In Game 2, the other Edmonton reserve goaltender, Jussi Markkanen was brought in and played for the remainder of the series, the first time a team had used three goalies in the Finals since the St. Louis Blues in 1970. The Canes shelled Markkanen and the Oilers 5-0 in Game 2, with each goal coming from a different player, and the series threatened to turn into a romp. However, the series would eventually prove to be a classic nail-bitter, as Markkanen and the Oilers made adjustments.
The Oilers won Game 3, 2-1, as Ryan Smyth scored the game winning goal with 2:47 left to play in the third period. In the same game, the Oilers' Shawn Horcoff, who had scored the first goal in that game, was penalized for using a broken stick. Carolina rebounded in Game 4 with a 2-1 victory, and came home with a chance to win the Cup on home ice. However, in Game 5, the Oilers came back with a stunning 4-3 overtime win on a shorthanded breakaway by Fernando Pisani early in sudden death OT. Suddenly the momentum started to turn the Oilers' way. In Game 6, Carolina was soundly defeated 4-0, and the possibility loomed of a team surrendering a 3-1 advantage in the Finals for the first time since 1942. The ace in the deck for the Hurricanes was their home ice advantage in Game 7, and one last chance to regroup.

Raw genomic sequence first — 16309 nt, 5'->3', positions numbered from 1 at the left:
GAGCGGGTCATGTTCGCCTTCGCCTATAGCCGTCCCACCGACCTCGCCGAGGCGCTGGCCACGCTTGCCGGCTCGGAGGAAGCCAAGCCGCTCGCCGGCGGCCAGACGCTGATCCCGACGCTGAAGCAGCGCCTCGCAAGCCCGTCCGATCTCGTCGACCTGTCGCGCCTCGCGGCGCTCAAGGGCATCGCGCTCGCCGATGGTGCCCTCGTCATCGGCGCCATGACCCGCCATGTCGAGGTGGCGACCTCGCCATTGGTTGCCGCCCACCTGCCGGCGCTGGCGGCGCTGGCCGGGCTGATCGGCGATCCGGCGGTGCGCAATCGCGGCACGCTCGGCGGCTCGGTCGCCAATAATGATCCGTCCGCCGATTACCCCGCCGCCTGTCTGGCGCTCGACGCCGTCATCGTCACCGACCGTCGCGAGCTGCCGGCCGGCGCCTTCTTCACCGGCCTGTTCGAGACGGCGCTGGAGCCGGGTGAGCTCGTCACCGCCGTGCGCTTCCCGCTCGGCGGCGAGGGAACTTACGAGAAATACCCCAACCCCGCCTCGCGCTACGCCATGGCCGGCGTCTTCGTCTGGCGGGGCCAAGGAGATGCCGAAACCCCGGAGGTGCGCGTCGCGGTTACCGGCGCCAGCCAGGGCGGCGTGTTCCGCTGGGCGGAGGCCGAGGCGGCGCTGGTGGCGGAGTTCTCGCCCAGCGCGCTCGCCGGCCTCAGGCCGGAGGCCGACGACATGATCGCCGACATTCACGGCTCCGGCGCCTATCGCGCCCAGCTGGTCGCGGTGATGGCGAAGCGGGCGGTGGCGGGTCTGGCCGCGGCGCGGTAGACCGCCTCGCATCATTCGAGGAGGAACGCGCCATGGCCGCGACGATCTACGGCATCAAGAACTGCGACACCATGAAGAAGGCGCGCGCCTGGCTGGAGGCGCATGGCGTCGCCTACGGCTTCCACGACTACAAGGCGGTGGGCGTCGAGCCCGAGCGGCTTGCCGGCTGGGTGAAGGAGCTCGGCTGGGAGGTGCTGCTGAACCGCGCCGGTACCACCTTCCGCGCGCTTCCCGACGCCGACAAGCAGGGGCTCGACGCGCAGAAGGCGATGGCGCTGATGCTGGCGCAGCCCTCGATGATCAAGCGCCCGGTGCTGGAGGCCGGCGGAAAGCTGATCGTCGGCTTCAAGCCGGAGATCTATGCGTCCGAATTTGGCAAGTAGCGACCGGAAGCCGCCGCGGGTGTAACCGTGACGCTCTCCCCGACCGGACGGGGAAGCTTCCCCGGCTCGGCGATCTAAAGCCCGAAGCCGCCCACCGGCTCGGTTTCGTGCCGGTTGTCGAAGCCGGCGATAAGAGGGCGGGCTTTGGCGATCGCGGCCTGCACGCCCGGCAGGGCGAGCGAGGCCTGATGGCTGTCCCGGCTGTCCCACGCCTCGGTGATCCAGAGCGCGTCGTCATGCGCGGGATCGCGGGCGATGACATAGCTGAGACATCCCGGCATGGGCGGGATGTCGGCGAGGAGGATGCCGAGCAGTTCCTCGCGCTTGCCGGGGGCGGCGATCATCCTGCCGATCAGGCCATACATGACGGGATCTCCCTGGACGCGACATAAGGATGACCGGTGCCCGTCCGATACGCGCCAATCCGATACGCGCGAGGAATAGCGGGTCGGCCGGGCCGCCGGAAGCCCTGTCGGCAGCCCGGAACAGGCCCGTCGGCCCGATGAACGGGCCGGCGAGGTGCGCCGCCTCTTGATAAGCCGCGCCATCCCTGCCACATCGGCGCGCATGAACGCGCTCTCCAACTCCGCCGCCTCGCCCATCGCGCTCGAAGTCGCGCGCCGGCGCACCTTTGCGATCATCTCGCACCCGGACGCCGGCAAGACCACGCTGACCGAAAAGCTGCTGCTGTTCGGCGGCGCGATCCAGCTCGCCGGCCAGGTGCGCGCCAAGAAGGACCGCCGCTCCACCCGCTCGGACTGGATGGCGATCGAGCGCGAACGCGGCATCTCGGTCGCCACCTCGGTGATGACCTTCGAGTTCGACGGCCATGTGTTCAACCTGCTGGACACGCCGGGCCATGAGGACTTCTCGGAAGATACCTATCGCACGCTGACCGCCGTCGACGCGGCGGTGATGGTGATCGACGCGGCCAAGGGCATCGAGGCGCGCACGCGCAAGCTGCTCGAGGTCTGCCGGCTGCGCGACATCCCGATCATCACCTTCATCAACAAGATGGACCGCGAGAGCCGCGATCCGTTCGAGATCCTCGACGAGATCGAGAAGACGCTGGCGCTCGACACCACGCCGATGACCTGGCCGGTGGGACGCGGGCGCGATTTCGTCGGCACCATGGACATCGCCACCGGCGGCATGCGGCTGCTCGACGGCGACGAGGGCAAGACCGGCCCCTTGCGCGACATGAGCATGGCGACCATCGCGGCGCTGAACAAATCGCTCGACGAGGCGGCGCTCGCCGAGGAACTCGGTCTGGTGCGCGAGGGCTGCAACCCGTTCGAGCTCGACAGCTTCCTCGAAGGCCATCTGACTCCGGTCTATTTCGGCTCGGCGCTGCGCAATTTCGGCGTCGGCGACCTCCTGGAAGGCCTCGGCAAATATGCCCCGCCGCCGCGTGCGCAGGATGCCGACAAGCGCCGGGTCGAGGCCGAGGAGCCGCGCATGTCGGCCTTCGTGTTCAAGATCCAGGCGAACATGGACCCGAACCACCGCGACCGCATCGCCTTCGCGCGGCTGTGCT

In Game 7, before the second-largest home crowd in franchise history (18,978), the Hurricanes jumped to an early 1-0 lead on an Aaron Ward blast from the right circle at 1:26. They nearly made it 2-0 in the waning minutes of the first period, when Craig Adams corraled a rebound and drove it toward the net. Defenseman Steve Staios jumped on the puck to keep it from going over the line after a mistimed tip by Ales Hemsky. Referee Brad Watson initially signaled for a penalty shot, but it was washed out by a delayed penalty on Ethan Moreau. Later video replays showed that the puck was actually in the net, and therefore should have been a goal for the Hurricanes. Instead, the Hurricanes began the second period on a power play. The Oilers managed to kill it off, but weren't so lucky when Jaroslav Spacek drew a holding penalty later in the period. At 4:18, defenseman Frantisek Kaberle blasted one in from the left circle. Edmonton finally got on the board early in the third period on a Pasani goal. The game remained in doubt until the Oilers pulled Markkanen in hopes of sending the game into overtime. However, at 18:59 of the period, an errant centering pass wound up on the stick of Bret Hedican, who dumped it to Eric Staal, who tipped it to Justin Williams. Williams tapped it into the net, sealing the Hurricanes' first Stanley Cup championship in franchise history.
Cam Ward was honored with the Conn Smythe Trophy for the playoffs' most valuable player. He became just the 4th rookie to be honored with the award, along with Patrick Roy, Ron Hextall, and Ken Dryden. Rod Brind'Amour and Bret Hedican had both waited over 15 years to raise Lord Stanley's cup, while Glen Wesley - the last remaining Hartford Whaler on the Hurricanes' roster - had waited 18 seasons. Brind'Amour could hardly contain his joy, doing a little jig as he kissed and hoisted the Cup over his head.
The Hurricanes' Stanley Cup Championship marked the first professional major league sports title for a team from the Carolinas. They are the second consecutive Southeast Division team to do so, after the Tampa Bay Lightning in 2003-2004 who, like the Hurricanes, defeated a team from the Northwest Division.